(b) factors, such as substances, energy, noise, radiation or waste, including radioactive waste, emissions, discharges and other releases into the environment, affecting or likely to affect the elements of the environment,
(c) measures (including administrative measures), such as policies, legislation, plans, programmes, environmental agreements, and activities affecting or likely to affect the elements and factors referred to in paragraphs (a) and (b) as well as measures or activities designed to protect those elements,
(d) reports on the implementation of environmental legislation,
(e) cost benefit and other economic analyses and assumptions used within the framework of the measures and activities referred to in paragraph (c), and
(f) the state of human health and safety ... conditions of human life, cultural sites and built structures ...affected by the state of the elements of the environment...or through those elements, by any of the matters referred to in paragraphs (b) and (c)".
It is not in dispute for the most part in this case that the records at issue consist of environmental information. For the sake of clarity, however, I note that the records consist of information on a licence application to install a fibre optic cable in the Galway Bay to provide for links to the Galway Bay Renewable Energy Test Site (otherwise referred to as the Smart Bay Test Site). The application was granted in 2015 for a period of 35 years and, according to the Department, its purpose is to support marine research and environmental monitoring. The licence is thus a measure affecting or likely to affect the elements of the environment, including coastal and marine areas, and as the records relating to the licence contain information on the measure, they qualify as environmental information under paragraph (c) of the definition.
Analysis and Findings
The grounds for refusal of a request for environmental information are set out in articles 8 and 9 of the AIE Regulations, but any proposed refusal is subject to the provisions of article 10 of the Regulations. Article 10(1) states: "Notwithstanding articles 8 and 9(1)(c), a request for environmental information shall not be refused where the request relates to information on emissions into the environment". Article 10(3) of the Regulations requires public authorities to consider each request on an individual basis and to weigh the public interest served by disclosure against the interest served by refusal. Article 10(4) provides that the grounds for refusal of a request shall be interpreted on a restrictive basis having regard to the public interest. I take article 10(4) to mean, in line with the Minister's Guidance, that there is generally a presumption in favour of the release of environmental information. In addition, I note that article 10(5) clarifies, in effect, that a request should be granted in part where environmental information may be separated from other information to which article 8 or 9 applies.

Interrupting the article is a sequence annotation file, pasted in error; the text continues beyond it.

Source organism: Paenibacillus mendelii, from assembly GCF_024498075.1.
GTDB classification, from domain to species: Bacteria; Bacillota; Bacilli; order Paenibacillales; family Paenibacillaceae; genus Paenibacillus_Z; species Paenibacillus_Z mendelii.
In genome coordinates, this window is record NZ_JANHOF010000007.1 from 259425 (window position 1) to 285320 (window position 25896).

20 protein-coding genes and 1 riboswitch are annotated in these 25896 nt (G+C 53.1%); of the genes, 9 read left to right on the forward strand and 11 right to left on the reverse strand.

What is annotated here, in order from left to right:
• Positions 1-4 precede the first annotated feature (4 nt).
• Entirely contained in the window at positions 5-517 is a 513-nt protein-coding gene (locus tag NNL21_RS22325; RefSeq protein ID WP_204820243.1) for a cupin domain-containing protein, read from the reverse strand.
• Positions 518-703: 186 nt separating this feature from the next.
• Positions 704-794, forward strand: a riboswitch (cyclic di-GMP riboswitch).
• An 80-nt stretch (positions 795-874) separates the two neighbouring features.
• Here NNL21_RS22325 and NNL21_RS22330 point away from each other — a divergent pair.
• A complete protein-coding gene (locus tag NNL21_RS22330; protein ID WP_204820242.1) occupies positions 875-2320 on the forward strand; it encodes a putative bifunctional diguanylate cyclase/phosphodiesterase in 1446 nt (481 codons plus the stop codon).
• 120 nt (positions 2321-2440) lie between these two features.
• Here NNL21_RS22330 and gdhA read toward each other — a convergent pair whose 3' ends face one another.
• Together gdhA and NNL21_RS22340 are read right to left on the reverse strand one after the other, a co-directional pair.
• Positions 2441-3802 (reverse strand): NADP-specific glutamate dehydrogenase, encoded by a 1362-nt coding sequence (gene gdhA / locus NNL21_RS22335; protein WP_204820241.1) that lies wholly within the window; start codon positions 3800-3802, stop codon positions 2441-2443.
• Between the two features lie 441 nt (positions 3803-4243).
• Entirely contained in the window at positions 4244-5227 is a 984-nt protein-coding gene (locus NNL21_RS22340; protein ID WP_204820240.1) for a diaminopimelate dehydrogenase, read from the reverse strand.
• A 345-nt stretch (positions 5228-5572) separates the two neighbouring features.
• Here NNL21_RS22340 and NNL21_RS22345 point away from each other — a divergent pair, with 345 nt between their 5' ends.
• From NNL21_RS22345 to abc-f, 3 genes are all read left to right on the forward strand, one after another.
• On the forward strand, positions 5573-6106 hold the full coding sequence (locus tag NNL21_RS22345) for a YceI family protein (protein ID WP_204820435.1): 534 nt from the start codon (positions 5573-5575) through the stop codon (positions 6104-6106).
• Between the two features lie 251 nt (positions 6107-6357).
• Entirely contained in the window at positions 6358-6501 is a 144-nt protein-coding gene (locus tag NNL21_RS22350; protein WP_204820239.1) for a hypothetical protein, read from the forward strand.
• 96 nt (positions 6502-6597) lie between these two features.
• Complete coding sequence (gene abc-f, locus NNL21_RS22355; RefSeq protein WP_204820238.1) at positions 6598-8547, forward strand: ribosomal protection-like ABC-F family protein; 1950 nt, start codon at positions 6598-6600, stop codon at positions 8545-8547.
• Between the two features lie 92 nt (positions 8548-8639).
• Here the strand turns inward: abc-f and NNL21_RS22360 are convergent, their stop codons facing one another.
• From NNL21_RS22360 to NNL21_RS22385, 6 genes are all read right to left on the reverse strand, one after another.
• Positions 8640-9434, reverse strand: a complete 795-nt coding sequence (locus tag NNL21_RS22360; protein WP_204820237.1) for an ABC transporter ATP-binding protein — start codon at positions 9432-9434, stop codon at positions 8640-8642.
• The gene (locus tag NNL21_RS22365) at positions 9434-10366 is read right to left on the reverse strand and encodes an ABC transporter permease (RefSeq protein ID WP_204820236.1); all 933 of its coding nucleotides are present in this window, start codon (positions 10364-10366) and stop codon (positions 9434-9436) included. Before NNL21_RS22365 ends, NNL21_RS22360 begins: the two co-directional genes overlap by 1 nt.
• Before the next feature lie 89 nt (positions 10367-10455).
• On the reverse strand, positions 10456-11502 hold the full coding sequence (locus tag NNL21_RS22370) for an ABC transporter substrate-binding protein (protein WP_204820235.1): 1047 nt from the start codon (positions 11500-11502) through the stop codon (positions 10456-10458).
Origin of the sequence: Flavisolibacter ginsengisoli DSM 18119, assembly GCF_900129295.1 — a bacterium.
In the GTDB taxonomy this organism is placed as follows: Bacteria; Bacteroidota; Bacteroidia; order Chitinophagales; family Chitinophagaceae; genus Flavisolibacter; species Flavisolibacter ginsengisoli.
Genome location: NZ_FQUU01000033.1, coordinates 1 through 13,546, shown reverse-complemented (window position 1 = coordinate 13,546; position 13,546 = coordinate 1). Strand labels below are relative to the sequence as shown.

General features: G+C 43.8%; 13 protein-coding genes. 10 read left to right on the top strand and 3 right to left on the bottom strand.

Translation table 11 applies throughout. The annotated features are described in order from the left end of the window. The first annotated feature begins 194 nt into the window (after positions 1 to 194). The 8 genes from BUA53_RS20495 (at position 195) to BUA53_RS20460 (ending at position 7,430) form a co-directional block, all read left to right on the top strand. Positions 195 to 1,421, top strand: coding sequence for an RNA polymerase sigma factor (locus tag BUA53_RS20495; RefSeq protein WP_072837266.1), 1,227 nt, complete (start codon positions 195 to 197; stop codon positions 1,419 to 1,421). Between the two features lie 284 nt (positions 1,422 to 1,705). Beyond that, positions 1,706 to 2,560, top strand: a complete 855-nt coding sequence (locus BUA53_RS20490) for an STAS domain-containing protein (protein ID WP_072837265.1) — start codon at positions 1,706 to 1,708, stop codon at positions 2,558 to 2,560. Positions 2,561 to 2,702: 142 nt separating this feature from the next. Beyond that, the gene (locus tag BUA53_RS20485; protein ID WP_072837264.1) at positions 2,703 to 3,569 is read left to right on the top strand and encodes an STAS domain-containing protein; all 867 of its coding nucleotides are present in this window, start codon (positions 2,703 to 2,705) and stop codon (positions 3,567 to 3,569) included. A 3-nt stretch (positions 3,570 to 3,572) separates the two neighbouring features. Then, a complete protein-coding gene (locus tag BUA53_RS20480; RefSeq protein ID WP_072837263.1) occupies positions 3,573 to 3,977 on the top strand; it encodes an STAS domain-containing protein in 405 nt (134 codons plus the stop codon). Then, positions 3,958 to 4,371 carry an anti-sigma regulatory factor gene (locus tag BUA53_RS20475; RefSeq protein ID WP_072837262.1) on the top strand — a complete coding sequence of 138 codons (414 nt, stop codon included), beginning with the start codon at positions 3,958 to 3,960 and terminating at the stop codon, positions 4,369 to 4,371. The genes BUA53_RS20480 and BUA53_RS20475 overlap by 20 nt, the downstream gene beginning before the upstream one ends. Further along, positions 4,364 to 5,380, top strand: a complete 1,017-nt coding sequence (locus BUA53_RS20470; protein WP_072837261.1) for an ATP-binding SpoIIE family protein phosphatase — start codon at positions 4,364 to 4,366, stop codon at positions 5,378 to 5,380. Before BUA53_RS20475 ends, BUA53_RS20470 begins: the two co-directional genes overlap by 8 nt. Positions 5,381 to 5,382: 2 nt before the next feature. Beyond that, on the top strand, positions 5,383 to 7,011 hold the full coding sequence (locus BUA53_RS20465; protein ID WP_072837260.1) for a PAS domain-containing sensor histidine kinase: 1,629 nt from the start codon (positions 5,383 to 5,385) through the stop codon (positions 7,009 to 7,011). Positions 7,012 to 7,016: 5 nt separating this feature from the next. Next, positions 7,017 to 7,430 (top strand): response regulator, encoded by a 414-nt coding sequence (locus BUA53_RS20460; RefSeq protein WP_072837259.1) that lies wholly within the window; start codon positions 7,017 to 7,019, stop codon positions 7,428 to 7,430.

In this case, the Department has refused access to the relevant records identified in its schedule of records under article 8(a)(iv) of the Regulations. Article 8(a)(iv) provides that a public authority shall not make available environmental information where disclosure of the information would adversely affect the confidentiality of the proceedings of public authorities, where such confidentiality is otherwise protected by law (including the Freedom of Information Acts 1997 and 2003 with respect to exempt records within the meaning of those Acts).
Record 254 (attached invoice)
In its submissions, the Department indicated that access to an invoice attached to record 254 was refused on the basis that it is financial rather than environmental information. However, as financial information is not excluded from the definition of environmental information, the basis for the Department's position is entirely unclear. Like the other records relevant to the appellant's request, the invoice provides information on a measure affecting or likely to affect the environment, namely the foreshore licence for a cable in the Galway Bay. The Department has also suggested that article 8(a)(iv) of the Regulations applies, because the release of the invoice could "make it very difficult . . . to negotiate future rent amounts", but it has not shown that disclosure would adversely affect the confidentiality of any relevant proceedings where such confidentiality is protected by law. Indeed, I note that a proposed amount for the annual fee as stated in record 135 has already been released to the appellant; in the circumstances, I do not see any basis for finding that an adverse effect would arise from the release of the invoice. I therefore find that the Department has failed to justify its refusal to grant access to record 254 in full and I direct the release of the attached invoice.
Legal professional privilege